Souers Vandenberg Hillenkoetter Smith Dulles McCone Raborn Helms Schlesinger Colby Bush Turner Casey Webster Gates Woolsey Deutch Tenet Goss

Central Intelligence Agency

Goss Hayden Panetta Petraeus Brennan Pompeo

United States
United States
Secretaries of Defense

Forrestal Johnson Marshall Lovett Wilson McElroy T. Gates McNamara Clifford Laird Richardson Schlesinger Rumsfeld Brown Weinberger Carlucci Cheney Aspin Perry Cohen Rumsfeld R. Gates Panetta Hagel Carter Mattis

v t e

United States
United States
Secretaries of Energy

Schlesinger Duncan Edwards Hodel Herrington Watkins O'Leary Peña Richardson Abraham Bodman Chu Moniz Perry

v t e

Cabinet of President Richard Nixon
Richard Nixon
(1969–74)

Vice President

Spiro T. Agnew (1969–73) None (1973) Gerald R. Ford (1973–74)

Secretary of State

William P. Rogers
William P. Rogers
(1969–73) Henry A. Kissinger (1973–74)

Secretary of the Treasury

David M. Kennedy
David M. Kennedy
(1969–71) John B. Connally (1971–72) George P. Shultz
George P. Shultz
(1972–74) William E. Simon
William E. Simon
(1974)

Secretary of Defense

Melvin R. Laird (1969–73) Elliot L. Richardson (1973) James R. Schlesinger
James R. Schlesinger
(1973–74)

Attorney General

John N. Mitchell
John N. Mitchell
(1969–72) Richard G. Kleindienst (1972–73) Elliot L. Richardson (1973) William B. Saxbe
William B. Saxbe
(1974)

Postmaster General

Winton M. Blount
Winton M. Blount
(1969–71)

Secretary of the Interior

Walter J. Hickel (1969–70) Rogers C. B. Morton (1970–74)

Secretary of Agriculture

Clifford M. Hardin
Clifford M. Hardin
(1969–71) Earl L. Butz (1971–74)

Secretary of Commerce

Maurice H. Stans (1969–72) Peter G. Peterson (1972–73) Frederick B. Dent
Frederick B. Dent
(1973–74)

Secretary of Labor

George P. Shultz
George P. Shultz
(1969–70) James D. Hodgson (1970–73) Peter J. Brennan
Peter J. Brennan
(1973–74)

Secretary of Health, Education, and Welfare

Robert H. Finch (1969–70) Elliot L. Richardson (1970–73) Caspar W. Weinberger (1973–74)

Secretary of Housing and Urban Development

George W. Romney
George W. Romney
(1969–73) James T. Lynn (1973–74)

Secretary of Transportation

John Volpe
John Volpe
(1969–73) Claude S. Brinegar (1973–74)

v t e

Cabinet of President Gerald Ford
Gerald Ford
(1974–77)

Cabinet

Secretary of State

Henry A. Kissinger (1974–77)

Secretary of the Treasury

William E. Simon
William E. Simon
(1974–77)

Secretary of Defense

James R. Schlesinger
James R. Schlesinger
(1974–75) Donald H. Rumsfeld (1975–77)

Attorney General

William B. Saxbe
William B. Saxbe
(1974–75) Edward H. Levi (1975–77)

Secretary of the Interior

Rogers C. B. Morton (1974–75) Stanley K. Hathaway
Stanley K. Hathaway
(1975) Thomas S. Kleppe
Thomas S. Kleppe
(1975–77)

Secretary of Agriculture

Earl L. Butz (1974–76) John A. Knebel (1976–77)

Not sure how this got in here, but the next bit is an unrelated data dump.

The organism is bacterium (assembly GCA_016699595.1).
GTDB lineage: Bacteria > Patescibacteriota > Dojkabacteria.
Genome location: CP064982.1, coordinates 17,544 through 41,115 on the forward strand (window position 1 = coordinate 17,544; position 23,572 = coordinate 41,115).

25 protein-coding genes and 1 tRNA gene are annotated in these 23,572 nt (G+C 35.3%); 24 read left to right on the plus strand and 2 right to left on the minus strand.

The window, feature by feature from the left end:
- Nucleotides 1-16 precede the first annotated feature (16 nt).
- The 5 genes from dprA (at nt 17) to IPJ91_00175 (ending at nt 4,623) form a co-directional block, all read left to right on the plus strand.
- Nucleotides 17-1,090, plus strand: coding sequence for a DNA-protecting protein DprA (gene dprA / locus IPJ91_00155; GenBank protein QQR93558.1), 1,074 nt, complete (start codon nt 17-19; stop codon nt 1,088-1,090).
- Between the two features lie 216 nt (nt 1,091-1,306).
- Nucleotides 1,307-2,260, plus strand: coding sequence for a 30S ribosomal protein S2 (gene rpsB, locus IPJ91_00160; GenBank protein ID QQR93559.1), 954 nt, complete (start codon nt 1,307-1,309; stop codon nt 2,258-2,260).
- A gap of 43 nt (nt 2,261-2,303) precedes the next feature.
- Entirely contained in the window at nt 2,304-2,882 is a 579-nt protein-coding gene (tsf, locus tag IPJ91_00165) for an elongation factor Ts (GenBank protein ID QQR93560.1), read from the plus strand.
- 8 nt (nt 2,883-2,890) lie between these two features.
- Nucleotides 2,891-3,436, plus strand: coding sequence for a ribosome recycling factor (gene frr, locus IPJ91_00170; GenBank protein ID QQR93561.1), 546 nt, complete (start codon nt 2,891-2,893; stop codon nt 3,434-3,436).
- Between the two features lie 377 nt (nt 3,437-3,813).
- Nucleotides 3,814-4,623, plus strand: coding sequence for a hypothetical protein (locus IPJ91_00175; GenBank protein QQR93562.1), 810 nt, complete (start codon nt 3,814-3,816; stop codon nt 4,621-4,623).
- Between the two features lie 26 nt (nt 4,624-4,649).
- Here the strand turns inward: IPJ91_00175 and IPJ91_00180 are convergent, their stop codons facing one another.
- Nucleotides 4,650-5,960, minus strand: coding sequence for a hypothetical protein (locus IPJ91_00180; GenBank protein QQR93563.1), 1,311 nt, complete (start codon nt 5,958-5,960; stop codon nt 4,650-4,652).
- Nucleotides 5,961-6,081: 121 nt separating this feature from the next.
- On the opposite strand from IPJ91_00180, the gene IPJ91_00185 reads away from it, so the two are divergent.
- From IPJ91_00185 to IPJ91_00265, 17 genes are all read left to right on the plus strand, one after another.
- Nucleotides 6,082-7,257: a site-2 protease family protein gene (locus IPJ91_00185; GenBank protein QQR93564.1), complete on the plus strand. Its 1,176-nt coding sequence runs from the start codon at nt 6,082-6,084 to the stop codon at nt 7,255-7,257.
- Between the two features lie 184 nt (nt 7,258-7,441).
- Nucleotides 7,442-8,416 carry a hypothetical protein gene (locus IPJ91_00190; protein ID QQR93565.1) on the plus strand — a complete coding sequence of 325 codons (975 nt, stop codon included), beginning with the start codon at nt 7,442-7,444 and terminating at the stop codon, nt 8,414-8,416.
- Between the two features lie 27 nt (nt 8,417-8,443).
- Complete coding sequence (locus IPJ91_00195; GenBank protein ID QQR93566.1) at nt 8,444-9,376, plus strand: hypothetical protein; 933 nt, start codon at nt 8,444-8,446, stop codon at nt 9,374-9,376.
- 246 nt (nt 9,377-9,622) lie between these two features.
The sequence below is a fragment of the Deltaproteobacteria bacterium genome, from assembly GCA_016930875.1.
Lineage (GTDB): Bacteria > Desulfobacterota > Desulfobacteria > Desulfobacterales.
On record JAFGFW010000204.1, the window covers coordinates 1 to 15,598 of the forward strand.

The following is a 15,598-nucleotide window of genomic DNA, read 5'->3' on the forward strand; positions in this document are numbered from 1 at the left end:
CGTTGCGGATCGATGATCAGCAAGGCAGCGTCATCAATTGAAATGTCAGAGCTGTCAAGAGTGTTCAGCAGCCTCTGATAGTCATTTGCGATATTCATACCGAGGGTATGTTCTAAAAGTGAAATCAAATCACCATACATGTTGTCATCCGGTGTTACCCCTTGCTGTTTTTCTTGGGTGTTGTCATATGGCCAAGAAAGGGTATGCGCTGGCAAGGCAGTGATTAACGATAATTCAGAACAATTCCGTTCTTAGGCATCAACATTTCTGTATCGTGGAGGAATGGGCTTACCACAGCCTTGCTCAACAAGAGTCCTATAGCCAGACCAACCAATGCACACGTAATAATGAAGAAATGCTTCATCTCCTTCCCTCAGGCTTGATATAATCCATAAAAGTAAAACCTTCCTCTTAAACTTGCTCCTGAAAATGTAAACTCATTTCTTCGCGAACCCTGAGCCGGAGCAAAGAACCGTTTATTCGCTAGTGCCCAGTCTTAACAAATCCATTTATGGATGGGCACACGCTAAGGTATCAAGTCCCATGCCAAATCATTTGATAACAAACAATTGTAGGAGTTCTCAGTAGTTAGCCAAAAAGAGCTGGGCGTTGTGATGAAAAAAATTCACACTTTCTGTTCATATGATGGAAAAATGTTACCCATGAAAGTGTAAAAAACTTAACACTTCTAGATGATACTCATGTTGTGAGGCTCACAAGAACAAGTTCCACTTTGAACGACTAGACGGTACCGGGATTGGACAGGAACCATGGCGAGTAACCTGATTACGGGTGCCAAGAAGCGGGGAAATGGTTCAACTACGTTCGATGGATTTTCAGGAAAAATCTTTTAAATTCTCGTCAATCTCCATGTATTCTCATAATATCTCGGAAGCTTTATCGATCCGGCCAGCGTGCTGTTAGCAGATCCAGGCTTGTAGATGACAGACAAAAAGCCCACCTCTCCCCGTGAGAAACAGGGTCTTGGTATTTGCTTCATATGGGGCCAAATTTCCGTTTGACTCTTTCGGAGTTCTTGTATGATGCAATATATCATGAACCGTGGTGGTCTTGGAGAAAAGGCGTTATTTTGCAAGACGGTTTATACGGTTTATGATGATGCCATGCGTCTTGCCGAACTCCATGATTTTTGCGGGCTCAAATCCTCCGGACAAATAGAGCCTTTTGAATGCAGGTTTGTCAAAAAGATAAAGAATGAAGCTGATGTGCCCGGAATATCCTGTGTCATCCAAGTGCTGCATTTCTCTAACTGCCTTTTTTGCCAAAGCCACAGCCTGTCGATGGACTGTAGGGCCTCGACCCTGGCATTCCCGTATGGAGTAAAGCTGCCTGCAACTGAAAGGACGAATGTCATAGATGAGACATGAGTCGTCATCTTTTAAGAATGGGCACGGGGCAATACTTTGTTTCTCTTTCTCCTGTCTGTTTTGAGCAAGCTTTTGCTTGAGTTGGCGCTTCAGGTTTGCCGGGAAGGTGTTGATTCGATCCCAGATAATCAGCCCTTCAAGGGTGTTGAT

Secretary of Commerce

Frederick B. Dent
Frederick B. Dent
(1974–75) Rogers C. B. Morton (1975–76) Elliot L. Richardson (1976–77)

Secretary of Labor

Peter J. Brennan
Peter J. Brennan
(1974–75) John T. Dunlop (1975–76) W. J. Usery Jr. (1976–77)

Secretary of Health, Education, and Welfare

Caspar W. Weinberger (1974–75) F. David Mathews
F. David Mathews
(1975–77)

Secretary of Housing and Urban Development

James T. Lynn (1974–75) Carla A. Hills (1975–77)

Secretary of Transportation

Claude S. Brinegar (1974–75) William T. Coleman Jr. (1975–77)

Cabinet-level

Vice President

None (1974) Nelson A. Rockefeller (1974–77)

White House
White House
Chief of Staff

Alexander M. Haig Jr. (1974) Donald H. Rumsfeld (1974–75) Richard B. Cheney (1975–77)

Director of the Office of Management and Budget

Roy L. Ash (1974–75) James T. Lynn (1975–76)

Director of Central Intelligence

William E. Colby (1974–76) George H. W. Bush
George H. W. Bush
(1976–77)

Administrator of the Environmental Protection Agency

Russell E. Train (1974–77)

Special
Special
Representative for Trade Negotiations

William D. Eberle (1974–75) Frederick B. Dent
Frederick B. Dent
(1975–77)

Ambassador to the United Nations

John A. Scali
John A. Scali
(1974–75) Daniel P. Moynihan (1975–76) William W. Scranton (1976–77)

v t e

Cabinet of President Jimmy Carter
Jimmy Carter
(1977–81)

Cabinet

Secretary of State

Cyrus R. Vance (1977–80) Edmund S. Muskie (1980–81)

Secretary of the Treasury

W. Michael Blumenthal
W. Michael Blumenthal
(1977–79) G. William Miller
G. William Miller
(1979–81)

Secretary of Defense

Harold Brown (1977–81)

Attorney General

Griffin B. Bell (1977–79) Benjamin R. Civiletti (1979–81)

Secretary of the Interior

Cecil Andrus
Cecil Andrus
(1977–81)

Secretary of Agriculture

Robert S. Bergland (1977–81)

Secretary of Commerce

Juanita M. Kreps
Juanita M. Kreps
(1977–80) Philip M. Klutznick (1980–81)

Secretary of Labor

F. Ray Marshall
Ray Marshall
(1977–81)

Secretary of Health, Education, and Welfare

Joseph A. Califano Jr.
Joseph A. Califano Jr.
(1977–79) Patricia R. Harris (1979)

Secretary of Health and Human Services

Patricia R. Harris (1979–81)

Secretary of Housing and Urban Development

Patricia R. Harris (1977–79) Moon Landrieu
Moon Landrieu
(1979–81)

Secretary of Transportation

Brock Adams
Brock Adams
(1977–79) Neil E. Goldschmidt (1979–81)

Secretary of Energy

James R. Schlesinger
James R. Schlesinger
(1977–79) Charles W. Duncan Jr. (1979–81)

Secretary of Education

Shirley M. Hufstedler (1979–81)

Cabinet-level

Vice President

Walter F. Mondale (1977–81)

White House
White House
Chief of Staff

None (1977–79) Hamilton Jordan
Hamilton Jordan
(1979–80) Jack H. Watson (1980–81)

Administrator of the Environmental Protection Agency

Douglas M. Costle
Douglas M. Costle
(1977–81)

Trade Representative

Robert S. Strauss
Robert S. Strauss
(1977–79) Reubin O'D. Askew (1979–81)

Ambassador to the United Nations

Andrew J. Young (1977–79) Donald F. McHenry (1979–81)

Director of the Office of Management and Budget

Thomas "Bert" Lance (1977) James T. McIntyre
James T. McIntyre
(1978–81)

Director of Central Intelligence

Stansfield M. Turner (1977–81)

Advisor to the President on National Security Affairs

Zbigniew Brzezinski
Zbigniew Brzezinski
(1977–81)

Chairperson of the Council of Economic Advisers

Charles L. Schultze (1977–81)

Authority control

WorldCat Identities VIAF: 32080238 LCCN: n86027155 ISNI: 0000 0000 7833 0457 GND: 129441694 SUDOC: 06702999X BNF: cb12388195b (data) SN